Video Game Review: TellTale Batman

There have been few comic-related games better than the Batman Arkham series – the meshing of intense combat, layered problem-solving, and dramatic cut scenes create an experience that is hard to replicate. Thankfully, TellTale Games decided to create their own formula for the Caped Crusader with their Batman series, which focuses heavily on the user crafting his or her own narrative in an extremely intelligent re-imagining of the Dark Knight’s mythos.

The best way I can describe a game like this would be to use a sports game analogy: there are certain people who love the gameplay of a game, heavily focusing on the competitive aspects of it, forgoing any of the management aspects so they can grind out game after game against online users or the computer itself. However, there are also those who relish the nuances of constructing and maintaining a franchise, simulating the games so they can reach stages of transactions. TellTale Batman is a little more for the latter, with gameplay so focused on the choices the character makes instead of just punching criminals right in their dumb faces.

It’s so engrossing in that respect – you are effectively playing a comic book or a movie, and TellTale has made a career of capturing the imaginations of its players through powerful narratives. With Batman you dictate how Bruce Wayne conducts himself in AND out of the cowl, which is absolutely fascinating. As the player you can choose how much interacting you do as Wayne and how much you do as Batman, and each choice can powerfully impact how the story unfurls. I can’t stress enough how powerful that is, choosing which identity you think will make the best impact in the lives of Harvey Dent, Jim Gordon, Selina Kyle, and a slew of other characters.

Which brings me to the story itself. There have been plenty of reimagining when it concerns Batman’s beginnings, and here TellTale has taken previously established characters and absolutely stripped them down and built them back up in new and exciting ways. Case in point: the Penguin. Here Oliver Cobblepot is a swarthy British man, who was a friend of Bruce’s when they were younger. His family was torn down due to the machinations of old city powers, and “Oz” returns to Gotham seeking vengeance and power. He’s not short and squat, he’s not defenseless, but he is a bastard that you absolutely hate.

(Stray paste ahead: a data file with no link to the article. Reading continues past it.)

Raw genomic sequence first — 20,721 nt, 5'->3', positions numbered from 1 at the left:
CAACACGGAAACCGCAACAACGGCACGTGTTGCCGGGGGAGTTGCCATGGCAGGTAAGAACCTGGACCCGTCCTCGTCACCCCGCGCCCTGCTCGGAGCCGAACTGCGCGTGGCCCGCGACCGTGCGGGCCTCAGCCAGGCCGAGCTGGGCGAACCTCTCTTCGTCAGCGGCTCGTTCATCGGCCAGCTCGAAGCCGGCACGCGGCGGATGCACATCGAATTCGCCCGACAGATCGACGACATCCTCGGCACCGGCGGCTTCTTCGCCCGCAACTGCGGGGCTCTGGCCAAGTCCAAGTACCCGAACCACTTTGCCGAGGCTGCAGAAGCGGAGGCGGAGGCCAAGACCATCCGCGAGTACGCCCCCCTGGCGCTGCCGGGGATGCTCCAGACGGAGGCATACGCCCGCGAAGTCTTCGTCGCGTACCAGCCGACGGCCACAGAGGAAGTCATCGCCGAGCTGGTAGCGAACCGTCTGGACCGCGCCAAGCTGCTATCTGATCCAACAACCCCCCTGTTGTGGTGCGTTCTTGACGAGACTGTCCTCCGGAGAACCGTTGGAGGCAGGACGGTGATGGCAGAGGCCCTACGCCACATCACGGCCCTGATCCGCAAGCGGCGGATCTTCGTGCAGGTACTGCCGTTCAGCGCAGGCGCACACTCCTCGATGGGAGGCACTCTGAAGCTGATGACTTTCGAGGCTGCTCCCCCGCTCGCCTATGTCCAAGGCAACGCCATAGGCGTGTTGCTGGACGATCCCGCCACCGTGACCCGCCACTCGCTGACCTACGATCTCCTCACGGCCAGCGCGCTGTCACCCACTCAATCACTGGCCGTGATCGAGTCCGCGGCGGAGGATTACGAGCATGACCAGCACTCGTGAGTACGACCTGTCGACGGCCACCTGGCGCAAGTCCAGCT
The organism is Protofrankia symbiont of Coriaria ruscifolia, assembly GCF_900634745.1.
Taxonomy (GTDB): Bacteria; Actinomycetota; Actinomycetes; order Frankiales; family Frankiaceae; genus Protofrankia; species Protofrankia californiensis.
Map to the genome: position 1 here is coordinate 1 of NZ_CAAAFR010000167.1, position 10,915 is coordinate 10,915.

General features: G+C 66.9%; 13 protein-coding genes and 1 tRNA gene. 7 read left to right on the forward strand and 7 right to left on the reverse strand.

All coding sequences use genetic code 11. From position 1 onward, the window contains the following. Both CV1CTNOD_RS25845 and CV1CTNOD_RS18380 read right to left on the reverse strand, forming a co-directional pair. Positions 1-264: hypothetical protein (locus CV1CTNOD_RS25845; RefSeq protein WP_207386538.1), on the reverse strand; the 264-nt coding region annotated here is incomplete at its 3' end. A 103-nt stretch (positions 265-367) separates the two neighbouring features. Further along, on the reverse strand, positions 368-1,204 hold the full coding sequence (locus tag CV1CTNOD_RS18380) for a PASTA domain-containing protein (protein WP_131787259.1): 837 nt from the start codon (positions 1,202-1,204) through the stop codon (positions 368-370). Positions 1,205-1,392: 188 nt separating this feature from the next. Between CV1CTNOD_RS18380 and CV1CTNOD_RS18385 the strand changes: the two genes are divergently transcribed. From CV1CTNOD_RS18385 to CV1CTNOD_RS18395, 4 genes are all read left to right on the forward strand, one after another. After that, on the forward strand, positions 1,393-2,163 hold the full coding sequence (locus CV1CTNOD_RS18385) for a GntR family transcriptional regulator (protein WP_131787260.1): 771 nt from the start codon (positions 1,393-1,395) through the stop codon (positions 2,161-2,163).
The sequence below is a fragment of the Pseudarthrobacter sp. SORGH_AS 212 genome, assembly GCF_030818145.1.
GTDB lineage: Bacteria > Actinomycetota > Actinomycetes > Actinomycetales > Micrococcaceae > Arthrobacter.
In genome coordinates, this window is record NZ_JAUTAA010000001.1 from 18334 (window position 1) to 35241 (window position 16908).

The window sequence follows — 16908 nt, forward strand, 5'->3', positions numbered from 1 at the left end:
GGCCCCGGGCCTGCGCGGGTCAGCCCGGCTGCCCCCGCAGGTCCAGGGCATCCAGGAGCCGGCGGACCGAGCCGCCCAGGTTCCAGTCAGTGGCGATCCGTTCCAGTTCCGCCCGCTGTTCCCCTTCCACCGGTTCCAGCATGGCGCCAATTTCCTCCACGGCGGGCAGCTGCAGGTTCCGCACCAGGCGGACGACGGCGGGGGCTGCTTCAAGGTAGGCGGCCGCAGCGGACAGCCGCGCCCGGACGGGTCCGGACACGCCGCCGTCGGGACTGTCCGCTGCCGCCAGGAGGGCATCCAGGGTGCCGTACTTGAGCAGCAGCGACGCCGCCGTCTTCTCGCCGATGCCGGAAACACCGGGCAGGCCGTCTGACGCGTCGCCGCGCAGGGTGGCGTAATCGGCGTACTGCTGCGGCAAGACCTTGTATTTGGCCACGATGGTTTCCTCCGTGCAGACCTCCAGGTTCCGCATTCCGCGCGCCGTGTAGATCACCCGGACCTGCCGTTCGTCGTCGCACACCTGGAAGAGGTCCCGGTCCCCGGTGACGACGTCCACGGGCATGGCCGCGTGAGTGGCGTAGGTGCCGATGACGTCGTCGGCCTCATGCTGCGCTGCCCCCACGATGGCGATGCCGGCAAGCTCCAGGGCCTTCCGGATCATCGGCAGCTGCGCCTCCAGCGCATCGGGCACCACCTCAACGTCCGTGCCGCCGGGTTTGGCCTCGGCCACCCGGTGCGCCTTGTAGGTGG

I’d tell you more about Vicki Vale, Harvey Dent, or even Thomas Wayne, but I don’t want to ruin the surprises!

The combat is easy to handle, as you have to push a button here or there, move the L stick a certain direction, or combine the two to effectively deliver a strike. The timing is important in combat, but it’s not so complex that you lose yourself in the button mashing.

The detecting segments are very well done, where you have to survey the crime scene, examine clues, and try to connect them in a specific order to deduce the pattern of events. It’s time-consuming in a way that makes you feel that it demands your attention: you don’t want to miss an identified clue, nor do you want to connect clues that don’t go together. You really have to be the World’s Greatest Detective, and it’s nice to have the emphasis on that.  

This is a continuation of TellTale’s success with DC intellectual properties, with Wolf Among Us being another incredibly absorbing game. In Batman you truly feel immersed in Bruce Wayne’s world, with every character having a different edge to them, and the gravity of every decision – be it a handshake or an off-hand comment – constantly present. It’s exciting, heart-breaking, and engrossing, and it’s worth splurging on all five episodes. I can’t endorse this game enough.


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